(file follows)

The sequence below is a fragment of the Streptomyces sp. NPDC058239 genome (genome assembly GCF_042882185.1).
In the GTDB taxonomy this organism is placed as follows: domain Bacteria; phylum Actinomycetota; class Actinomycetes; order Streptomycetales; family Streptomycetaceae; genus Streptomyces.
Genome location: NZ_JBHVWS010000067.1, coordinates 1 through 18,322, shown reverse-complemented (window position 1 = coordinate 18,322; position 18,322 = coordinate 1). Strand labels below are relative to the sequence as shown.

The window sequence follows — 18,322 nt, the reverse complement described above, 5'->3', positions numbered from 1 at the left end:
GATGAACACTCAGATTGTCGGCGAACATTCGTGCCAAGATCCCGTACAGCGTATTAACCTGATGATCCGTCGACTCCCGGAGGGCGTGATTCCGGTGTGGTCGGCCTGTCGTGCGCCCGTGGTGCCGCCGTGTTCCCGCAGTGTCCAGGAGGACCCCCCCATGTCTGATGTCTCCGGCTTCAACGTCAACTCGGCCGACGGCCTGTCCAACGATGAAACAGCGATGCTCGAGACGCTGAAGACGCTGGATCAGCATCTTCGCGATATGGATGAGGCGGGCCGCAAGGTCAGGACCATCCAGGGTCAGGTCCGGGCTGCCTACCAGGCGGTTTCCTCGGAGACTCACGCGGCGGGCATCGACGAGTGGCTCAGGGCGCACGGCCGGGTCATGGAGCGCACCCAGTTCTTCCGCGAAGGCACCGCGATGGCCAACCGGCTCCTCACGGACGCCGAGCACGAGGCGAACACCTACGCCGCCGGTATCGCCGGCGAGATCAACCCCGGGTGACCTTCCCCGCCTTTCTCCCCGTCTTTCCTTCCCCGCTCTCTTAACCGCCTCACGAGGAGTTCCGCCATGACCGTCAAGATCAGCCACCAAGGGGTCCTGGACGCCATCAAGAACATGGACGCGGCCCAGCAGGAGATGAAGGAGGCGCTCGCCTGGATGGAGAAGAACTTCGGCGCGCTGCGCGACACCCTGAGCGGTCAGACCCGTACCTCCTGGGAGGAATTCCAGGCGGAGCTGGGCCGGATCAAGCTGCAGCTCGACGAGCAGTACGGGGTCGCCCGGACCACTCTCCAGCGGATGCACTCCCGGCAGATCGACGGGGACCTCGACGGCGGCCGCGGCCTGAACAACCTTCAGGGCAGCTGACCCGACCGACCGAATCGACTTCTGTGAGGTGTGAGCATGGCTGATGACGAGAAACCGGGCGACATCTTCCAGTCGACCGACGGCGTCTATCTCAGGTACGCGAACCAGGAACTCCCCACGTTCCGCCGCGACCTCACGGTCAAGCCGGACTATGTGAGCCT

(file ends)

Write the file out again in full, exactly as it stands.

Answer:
The sequence below is a fragment of the Streptomyces sp. NPDC058239 genome (genome assembly GCF_042882185.1).
In the GTDB taxonomy this organism is placed as follows: domain Bacteria; phylum Actinomycetota; class Actinomycetes; order Streptomycetales; family Streptomycetaceae; genus Streptomyces.
Genome location: NZ_JBHVWS010000067.1, coordinates 1 through 18,322, shown reverse-complemented (window position 1 = coordinate 18,322; position 18,322 = coordinate 1). Strand labels below are relative to the sequence as shown.

The window sequence follows — 18,322 nt, the reverse complement described above, 5'->3', positions numbered from 1 at the left end:
GATGAACACTCAGATTGTCGGCGAACATTCGTGCCAAGATCCCGTACAGCGTATTAACCTGATGATCCGTCGACTCCCGGAGGGCGTGATTCCGGTGTGGTCGGCCTGTCGTGCGCCCGTGGTGCCGCCGTGTTCCCGCAGTGTCCAGGAGGACCCCCCCATGTCTGATGTCTCCGGCTTCAACGTCAACTCGGCCGACGGCCTGTCCAACGATGAAACAGCGATGCTCGAGACGCTGAAGACGCTGGATCAGCATCTTCGCGATATGGATGAGGCGGGCCGCAAGGTCAGGACCATCCAGGGTCAGGTCCGGGCTGCCTACCAGGCGGTTTCCTCGGAGACTCACGCGGCGGGCATCGACGAGTGGCTCAGGGCGCACGGCCGGGTCATGGAGCGCACCCAGTTCTTCCGCGAAGGCACCGCGATGGCCAACCGGCTCCTCACGGACGCCGAGCACGAGGCGAACACCTACGCCGCCGGTATCGCCGGCGAGATCAACCCCGGGTGACCTTCCCCGCCTTTCTCCCCGTCTTTCCTTCCCCGCTCTCTTAACCGCCTCACGAGGAGTTCCGCCATGACCGTCAAGATCAGCCACCAAGGGGTCCTGGACGCCATCAAGAACATGGACGCGGCCCAGCAGGAGATGAAGGAGGCGCTCGCCTGGATGGAGAAGAACTTCGGCGCGCTGCGCGACACCCTGAGCGGTCAGACCCGTACCTCCTGGGAGGAATTCCAGGCGGAGCTGGGCCGGATCAAGCTGCAGCTCGACGAGCAGTACGGGGTCGCCCGGACCACTCTCCAGCGGATGCACTCCCGGCAGATCGACGGGGACCTCGACGGCGGCCGCGGCCTGAACAACCTTCAGGGCAGCTGACCCGACCGACCGAATCGACTTCTGTGAGGTGTGAGCATGGCTGATGACGAGAAACCGGGCGACATCTTCCAGTCGACCGACGGCGTCTATCTCAGGTACGCGAACCAGGAACTCCCCACGTTCCGCCGCGACCTCACGGTCAAGCCGGACTATGTGAGCCT